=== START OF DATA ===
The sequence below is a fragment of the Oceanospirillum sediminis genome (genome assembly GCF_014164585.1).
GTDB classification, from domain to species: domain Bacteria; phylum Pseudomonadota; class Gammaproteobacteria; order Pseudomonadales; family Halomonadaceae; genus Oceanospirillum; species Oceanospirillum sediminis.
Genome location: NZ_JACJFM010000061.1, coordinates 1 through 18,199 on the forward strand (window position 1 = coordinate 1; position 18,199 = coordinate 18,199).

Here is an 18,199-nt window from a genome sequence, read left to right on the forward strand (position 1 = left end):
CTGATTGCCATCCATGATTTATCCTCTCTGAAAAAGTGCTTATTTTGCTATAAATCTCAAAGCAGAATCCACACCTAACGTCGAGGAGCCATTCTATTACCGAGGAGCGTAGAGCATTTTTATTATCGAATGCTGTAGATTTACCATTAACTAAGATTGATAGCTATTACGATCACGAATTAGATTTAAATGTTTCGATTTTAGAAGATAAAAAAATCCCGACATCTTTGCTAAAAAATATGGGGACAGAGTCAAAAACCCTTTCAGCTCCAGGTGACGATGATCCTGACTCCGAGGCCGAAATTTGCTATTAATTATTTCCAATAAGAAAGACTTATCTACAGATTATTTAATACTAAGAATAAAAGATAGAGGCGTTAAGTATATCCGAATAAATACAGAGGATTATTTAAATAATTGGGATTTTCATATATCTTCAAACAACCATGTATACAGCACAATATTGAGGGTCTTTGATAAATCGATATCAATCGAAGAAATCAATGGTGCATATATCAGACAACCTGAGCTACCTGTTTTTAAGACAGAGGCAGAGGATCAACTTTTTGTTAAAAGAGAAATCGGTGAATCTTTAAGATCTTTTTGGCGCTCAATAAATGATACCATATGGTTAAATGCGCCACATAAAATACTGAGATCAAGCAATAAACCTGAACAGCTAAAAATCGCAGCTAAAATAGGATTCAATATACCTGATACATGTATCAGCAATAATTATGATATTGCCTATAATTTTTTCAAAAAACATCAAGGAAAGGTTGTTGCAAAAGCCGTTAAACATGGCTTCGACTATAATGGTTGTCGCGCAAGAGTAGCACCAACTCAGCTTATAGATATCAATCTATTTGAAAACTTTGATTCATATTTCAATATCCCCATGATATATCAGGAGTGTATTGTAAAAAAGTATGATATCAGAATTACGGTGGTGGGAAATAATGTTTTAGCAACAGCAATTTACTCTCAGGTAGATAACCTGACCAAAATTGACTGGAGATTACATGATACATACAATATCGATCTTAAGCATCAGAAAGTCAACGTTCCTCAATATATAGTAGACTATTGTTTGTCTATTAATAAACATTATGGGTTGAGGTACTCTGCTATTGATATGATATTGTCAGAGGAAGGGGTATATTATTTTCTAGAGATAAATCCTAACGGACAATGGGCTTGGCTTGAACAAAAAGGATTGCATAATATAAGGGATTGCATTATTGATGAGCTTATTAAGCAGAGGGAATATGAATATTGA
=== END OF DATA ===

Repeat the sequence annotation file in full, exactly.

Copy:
The sequence below is a fragment of the Oceanospirillum sediminis genome (genome assembly GCF_014164585.1).
GTDB classification, from domain to species: domain Bacteria; phylum Pseudomonadota; class Gammaproteobacteria; order Pseudomonadales; family Halomonadaceae; genus Oceanospirillum; species Oceanospirillum sediminis.
Genome location: NZ_JACJFM010000061.1, coordinates 1 through 18,199 on the forward strand (window position 1 = coordinate 1; position 18,199 = coordinate 18,199).

Here is an 18,199-nt window from a genome sequence, read left to right on the forward strand (position 1 = left end):
CTGATTGCCATCCATGATTTATCCTCTCTGAAAAAGTGCTTATTTTGCTATAAATCTCAAAGCAGAATCCACACCTAACGTCGAGGAGCCATTCTATTACCGAGGAGCGTAGAGCATTTTTATTATCGAATGCTGTAGATTTACCATTAACTAAGATTGATAGCTATTACGATCACGAATTAGATTTAAATGTTTCGATTTTAGAAGATAAAAAAATCCCGACATCTTTGCTAAAAAATATGGGGACAGAGTCAAAAACCCTTTCAGCTCCAGGTGACGATGATCCTGACTCCGAGGCCGAAATTTGCTATTAATTATTTCCAATAAGAAAGACTTATCTACAGATTATTTAATACTAAGAATAAAAGATAGAGGCGTTAAGTATATCCGAATAAATACAGAGGATTATTTAAATAATTGGGATTTTCATATATCTTCAAACAACCATGTATACAGCACAATATTGAGGGTCTTTGATAAATCGATATCAATCGAAGAAATCAATGGTGCATATATCAGACAACCTGAGCTACCTGTTTTTAAGACAGAGGCAGAGGATCAACTTTTTGTTAAAAGAGAAATCGGTGAATCTTTAAGATCTTTTTGGCGCTCAATAAATGATACCATATGGTTAAATGCGCCACATAAAATACTGAGATCAAGCAATAAACCTGAACAGCTAAAAATCGCAGCTAAAATAGGATTCAATATACCTGATACATGTATCAGCAATAATTATGATATTGCCTATAATTTTTTCAAAAAACATCAAGGAAAGGTTGTTGCAAAAGCCGTTAAACATGGCTTCGACTATAATGGTTGTCGCGCAAGAGTAGCACCAACTCAGCTTATAGATATCAATCTATTTGAAAACTTTGATTCATATTTCAATATCCCCATGATATATCAGGAGTGTATTGTAAAAAAGTATGATATCAGAATTACGGTGGTGGGAAATAATGTTTTAGCAACAGCAATTTACTCTCAGGTAGATAACCTGACCAAAATTGACTGGAGATTACATGATACATACAATATCGATCTTAAGCATCAGAAAGTCAACGTTCCTCAATATATAGTAGACTATTGTTTGTCTATTAATAAACATTATGGGTTGAGGTACTCTGCTATTGATATGATATTGTCAGAGGAAGGGGTATATTATTTTCTAGAGATAAATCCTAACGGACAATGGGCTTGGCTTGAACAAAAAGGATTGCATAATATAAGGGATTGCATTATTGATGAGCTTATTAAGCAGAGGGAATATGAATATTGA